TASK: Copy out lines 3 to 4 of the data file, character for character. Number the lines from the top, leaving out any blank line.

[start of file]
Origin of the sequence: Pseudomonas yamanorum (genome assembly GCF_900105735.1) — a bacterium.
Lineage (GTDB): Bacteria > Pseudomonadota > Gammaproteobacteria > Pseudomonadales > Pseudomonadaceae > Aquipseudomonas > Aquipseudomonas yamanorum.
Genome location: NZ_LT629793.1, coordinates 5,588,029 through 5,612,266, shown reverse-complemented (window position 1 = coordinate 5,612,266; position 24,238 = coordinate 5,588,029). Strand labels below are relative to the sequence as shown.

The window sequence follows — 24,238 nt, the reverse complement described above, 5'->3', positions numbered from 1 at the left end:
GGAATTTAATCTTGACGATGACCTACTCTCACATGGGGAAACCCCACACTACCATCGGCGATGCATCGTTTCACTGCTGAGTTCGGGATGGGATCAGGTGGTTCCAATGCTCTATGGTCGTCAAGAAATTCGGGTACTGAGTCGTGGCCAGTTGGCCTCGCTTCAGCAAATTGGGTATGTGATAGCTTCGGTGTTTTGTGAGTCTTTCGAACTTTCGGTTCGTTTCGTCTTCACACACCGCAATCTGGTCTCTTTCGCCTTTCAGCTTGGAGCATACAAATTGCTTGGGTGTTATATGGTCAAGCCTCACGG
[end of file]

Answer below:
Genome location: NZ_LT629793.1, coordinates 5,588,029 through 5,612,266, shown reverse-complemented (window position 1 = coordinate 5,612,266; position 24,238 = coordinate 5,588,029). Strand labels below are relative to the sequence as shown.

The window sequence follows — 24,238 nt, the reverse complement described above, 5'->3', positions numbered from 1 at the left end: